Goalkeeper subbed on up front in Philippines in homage to Stuart Pearce

Robbie Fowler had never seen anything like it. Manchester City were playing Middlesbrough in May 2005, desperate for a winning goal that would seal a UEFA Cup spot at the expense of their opponents.

Never a slave to convention, City manager Stuart Pearce decided to substitute Claudio Reyna for back-up goalkeeper Nicky Weaver and pushed regular custodian David James up front.

Fowler takes up the story in his autobiography: “What the keeper did next was the funniest thing I have ever seen. I almost couldn’t play for laughing, even though it was a serious situation.

“Jamo is a massive fucker, six foot six and built like a brick shithouse. Every single ounce of his frame went into smashing the Boro defenders around like they were skittles.”

The chaos of James’ presence forced Middlesbrough to concede a last-minute penalty. While Fowler missed the resulting spot-kick, barely anybody remembers that; not when the sight of James lumbering around up front remains imprinted on countless minds.

While Pearce’s substitution is now looked back upon like some unused plotline from Mike Bassett: England Manager, its influence appears to have travelled far and wide.

Filipino football is not particularly popular. While Premier League teams are followed with a fanaticism bordering on religion, local matches are rarely well attended and players paid a fraction of those in top European leagues.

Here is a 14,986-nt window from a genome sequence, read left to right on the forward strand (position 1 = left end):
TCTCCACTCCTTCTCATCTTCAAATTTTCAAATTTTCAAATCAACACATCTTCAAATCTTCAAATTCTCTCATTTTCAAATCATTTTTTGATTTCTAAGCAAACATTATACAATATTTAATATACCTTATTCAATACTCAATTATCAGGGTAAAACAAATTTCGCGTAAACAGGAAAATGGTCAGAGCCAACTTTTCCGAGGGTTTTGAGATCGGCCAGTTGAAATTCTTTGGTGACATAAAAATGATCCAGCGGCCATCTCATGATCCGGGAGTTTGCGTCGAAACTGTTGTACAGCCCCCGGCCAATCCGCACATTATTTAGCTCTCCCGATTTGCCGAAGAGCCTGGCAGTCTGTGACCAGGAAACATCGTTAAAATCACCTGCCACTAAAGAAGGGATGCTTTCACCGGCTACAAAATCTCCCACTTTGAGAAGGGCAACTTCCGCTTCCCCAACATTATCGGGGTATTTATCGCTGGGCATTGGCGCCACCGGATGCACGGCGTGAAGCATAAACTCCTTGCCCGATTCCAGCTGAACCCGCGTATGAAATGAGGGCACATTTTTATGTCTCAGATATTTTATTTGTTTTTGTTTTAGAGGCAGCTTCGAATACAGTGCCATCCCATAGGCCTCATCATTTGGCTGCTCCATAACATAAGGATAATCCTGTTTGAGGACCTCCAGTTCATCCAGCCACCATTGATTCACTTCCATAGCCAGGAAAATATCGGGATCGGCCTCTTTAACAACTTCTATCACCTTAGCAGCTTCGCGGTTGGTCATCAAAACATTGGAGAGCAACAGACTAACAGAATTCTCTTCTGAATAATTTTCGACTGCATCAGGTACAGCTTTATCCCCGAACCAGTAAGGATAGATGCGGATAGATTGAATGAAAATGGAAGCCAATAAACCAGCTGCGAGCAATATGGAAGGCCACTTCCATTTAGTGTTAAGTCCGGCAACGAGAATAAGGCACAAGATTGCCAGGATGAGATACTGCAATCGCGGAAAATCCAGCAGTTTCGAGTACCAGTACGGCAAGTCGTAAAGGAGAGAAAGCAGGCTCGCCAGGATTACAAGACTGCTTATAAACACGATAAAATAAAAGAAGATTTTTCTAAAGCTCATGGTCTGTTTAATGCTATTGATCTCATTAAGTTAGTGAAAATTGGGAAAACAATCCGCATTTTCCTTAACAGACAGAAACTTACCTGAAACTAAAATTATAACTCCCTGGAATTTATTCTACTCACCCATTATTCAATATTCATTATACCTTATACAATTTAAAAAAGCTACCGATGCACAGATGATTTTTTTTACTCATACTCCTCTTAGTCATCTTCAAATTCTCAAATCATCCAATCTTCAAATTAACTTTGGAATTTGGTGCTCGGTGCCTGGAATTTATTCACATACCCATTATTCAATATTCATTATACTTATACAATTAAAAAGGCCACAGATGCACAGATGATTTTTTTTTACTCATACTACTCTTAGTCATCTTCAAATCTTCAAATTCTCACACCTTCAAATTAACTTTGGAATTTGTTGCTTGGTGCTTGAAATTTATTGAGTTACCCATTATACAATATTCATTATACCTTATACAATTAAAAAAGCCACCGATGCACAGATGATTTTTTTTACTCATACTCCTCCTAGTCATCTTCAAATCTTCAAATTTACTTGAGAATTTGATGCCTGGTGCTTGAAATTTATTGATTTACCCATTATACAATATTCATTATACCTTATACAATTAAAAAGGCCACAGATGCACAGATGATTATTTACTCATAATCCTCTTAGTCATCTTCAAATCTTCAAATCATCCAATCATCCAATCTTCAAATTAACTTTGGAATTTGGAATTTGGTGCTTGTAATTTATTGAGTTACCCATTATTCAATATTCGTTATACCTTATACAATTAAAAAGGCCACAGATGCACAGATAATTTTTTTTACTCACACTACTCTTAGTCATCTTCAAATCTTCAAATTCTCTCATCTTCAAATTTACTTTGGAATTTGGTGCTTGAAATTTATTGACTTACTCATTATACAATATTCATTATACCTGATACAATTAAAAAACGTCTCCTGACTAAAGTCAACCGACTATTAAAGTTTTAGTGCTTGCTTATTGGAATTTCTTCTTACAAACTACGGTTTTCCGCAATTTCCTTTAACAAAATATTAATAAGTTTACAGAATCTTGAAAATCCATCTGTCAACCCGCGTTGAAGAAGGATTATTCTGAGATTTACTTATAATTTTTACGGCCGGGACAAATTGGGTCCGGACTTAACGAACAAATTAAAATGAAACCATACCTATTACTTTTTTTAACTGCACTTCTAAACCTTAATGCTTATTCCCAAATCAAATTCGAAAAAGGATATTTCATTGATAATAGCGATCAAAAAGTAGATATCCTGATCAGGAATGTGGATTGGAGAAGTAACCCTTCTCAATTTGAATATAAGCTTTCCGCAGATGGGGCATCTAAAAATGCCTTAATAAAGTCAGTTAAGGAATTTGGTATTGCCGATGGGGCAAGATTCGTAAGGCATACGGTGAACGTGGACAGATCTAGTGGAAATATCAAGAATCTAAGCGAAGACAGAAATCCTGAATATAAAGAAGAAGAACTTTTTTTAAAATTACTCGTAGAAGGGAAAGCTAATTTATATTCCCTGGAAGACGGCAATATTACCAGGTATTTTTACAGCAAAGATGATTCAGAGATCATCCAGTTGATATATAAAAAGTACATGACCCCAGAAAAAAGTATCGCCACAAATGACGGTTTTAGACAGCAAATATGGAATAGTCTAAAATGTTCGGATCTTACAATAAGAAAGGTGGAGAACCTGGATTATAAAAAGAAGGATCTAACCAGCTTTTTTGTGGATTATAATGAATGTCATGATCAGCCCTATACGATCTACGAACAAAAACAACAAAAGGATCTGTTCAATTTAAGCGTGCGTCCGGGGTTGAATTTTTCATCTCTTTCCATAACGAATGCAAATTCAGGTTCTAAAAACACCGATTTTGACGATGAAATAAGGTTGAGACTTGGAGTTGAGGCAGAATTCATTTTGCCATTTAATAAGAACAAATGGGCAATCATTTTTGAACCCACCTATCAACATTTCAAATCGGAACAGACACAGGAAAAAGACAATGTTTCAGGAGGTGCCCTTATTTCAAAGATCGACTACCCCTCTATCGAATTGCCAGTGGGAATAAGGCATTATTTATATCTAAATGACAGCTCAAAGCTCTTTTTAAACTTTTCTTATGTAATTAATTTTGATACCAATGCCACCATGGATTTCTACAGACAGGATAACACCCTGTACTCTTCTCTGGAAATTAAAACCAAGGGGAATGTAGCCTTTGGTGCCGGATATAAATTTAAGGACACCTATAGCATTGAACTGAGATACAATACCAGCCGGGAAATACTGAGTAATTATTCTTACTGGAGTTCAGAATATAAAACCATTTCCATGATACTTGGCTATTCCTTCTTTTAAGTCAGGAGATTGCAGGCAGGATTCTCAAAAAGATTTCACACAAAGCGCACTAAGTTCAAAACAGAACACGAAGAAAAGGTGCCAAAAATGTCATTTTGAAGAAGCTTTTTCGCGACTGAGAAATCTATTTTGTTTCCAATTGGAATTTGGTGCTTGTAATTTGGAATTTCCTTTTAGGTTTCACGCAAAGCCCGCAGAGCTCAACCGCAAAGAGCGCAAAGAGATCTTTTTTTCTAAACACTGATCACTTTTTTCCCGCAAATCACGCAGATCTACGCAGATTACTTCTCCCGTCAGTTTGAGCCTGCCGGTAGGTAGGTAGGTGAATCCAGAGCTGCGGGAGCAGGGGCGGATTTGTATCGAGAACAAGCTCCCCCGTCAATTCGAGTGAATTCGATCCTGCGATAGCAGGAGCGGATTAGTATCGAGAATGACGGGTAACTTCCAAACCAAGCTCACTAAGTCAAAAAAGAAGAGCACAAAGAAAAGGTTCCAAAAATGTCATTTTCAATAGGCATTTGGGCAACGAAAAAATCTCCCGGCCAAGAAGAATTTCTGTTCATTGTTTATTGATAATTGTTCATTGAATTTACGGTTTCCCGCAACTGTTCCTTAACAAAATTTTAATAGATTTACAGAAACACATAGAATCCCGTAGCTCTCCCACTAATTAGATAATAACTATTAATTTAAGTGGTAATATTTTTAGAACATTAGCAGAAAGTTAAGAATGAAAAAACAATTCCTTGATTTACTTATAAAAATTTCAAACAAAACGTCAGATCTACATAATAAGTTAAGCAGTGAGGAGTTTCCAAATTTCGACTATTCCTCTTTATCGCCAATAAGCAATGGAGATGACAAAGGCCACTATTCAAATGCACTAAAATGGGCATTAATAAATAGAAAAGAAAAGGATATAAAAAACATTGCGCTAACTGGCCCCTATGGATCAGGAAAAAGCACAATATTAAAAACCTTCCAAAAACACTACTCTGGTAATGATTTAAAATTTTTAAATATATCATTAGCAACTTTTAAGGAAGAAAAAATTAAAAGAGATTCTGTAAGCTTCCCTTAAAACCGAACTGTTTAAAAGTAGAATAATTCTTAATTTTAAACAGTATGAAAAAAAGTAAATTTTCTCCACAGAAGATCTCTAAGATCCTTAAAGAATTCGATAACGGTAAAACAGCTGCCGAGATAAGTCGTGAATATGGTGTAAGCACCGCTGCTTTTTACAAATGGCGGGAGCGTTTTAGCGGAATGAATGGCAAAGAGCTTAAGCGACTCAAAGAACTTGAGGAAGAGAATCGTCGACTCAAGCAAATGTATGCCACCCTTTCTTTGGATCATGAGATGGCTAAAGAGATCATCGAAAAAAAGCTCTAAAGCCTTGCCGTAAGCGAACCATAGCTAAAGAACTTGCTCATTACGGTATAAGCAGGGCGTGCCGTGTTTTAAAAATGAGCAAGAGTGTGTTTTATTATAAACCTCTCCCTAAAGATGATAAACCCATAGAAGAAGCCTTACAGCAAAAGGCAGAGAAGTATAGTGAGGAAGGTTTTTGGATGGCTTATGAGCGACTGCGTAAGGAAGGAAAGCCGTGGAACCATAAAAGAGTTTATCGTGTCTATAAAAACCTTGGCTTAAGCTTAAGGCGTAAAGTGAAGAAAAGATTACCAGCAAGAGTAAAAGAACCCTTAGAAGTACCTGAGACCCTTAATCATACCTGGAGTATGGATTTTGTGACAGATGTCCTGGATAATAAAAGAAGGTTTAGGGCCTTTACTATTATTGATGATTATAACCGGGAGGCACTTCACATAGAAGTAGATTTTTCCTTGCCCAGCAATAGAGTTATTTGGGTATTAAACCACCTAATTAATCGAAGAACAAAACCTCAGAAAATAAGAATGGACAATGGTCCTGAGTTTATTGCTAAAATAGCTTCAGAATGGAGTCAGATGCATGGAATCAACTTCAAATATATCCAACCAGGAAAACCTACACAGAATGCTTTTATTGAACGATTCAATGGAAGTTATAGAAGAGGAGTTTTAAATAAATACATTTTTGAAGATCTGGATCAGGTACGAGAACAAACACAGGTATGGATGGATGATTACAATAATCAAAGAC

Many clubs are liable to fold under financial pressure and this season’s Philippines Football League only contains six teams. What the league lacks in stability, it makes up for with delightful quirkiness.

During the league match between Maharlika Manila and Mendiola United on Monday, the visitors saw fit to protect their two-goal lead as the match entered injury time. What nobody had realised was that coach Dan Padernal had clearly been a keen student of the 2004-05 Manchester City squad.

Bringing off Stephen ‘not that one’ Appiah, Padernal decided substitute keeper Kenry Balobo was the right man to replace the forward. It was like a FIFA player plunging the depths in an attempt to troll their housemate (not that we’re speaking from experience or anything).

To underline the true piss-taking nature of the substitution, the two teams were competing to keep their hopes of qualifying for continental competition alive. Mendiola’s win meant they finished fourth to earn a place on the standby list for the AFC Cup, the defeat saw Manila eliminated from potential continental qualification. (You may have to follow the Reddit link to watch the clip.)

My country’s league (Philippines Football League) has recently concluded, but not without its share of odd moments. In a vital match to see who would qualify internationally, Mendiola subbed on a second string KEEPER to play at STRIKER. I’ve seen outfield players go in net, but not the opposite! from r/soccer

Two things stood out. First, Balobo was wearing the number two shirt, which seems inappropriate when worn by anyone who doesn’t play right-back.

Secondly, the match commentators, acting like Homer Simpson presented with a child-proof bottle, seemed incredibly baffled by the very concept of a keeper playing outfield. Glorious stuff all round.

While Balobo did not trouble the scoresheet, we can only assume his chaotic presence upfront deterred Maharilka from scoring a consolation.

However, the main lesson here is that the teachings of Stuart Pearce transcend international borders.

More from Planet Football

The day Sir Alex Ferguson subbed himself on to play for Man Utd

When Barbados & Grenada both tried to score deliberate own-goals

Neil Etheridge: I nearly blew my career after Fulham and had to sell my house

Can you name the top Premier League goalscorer for every nationality?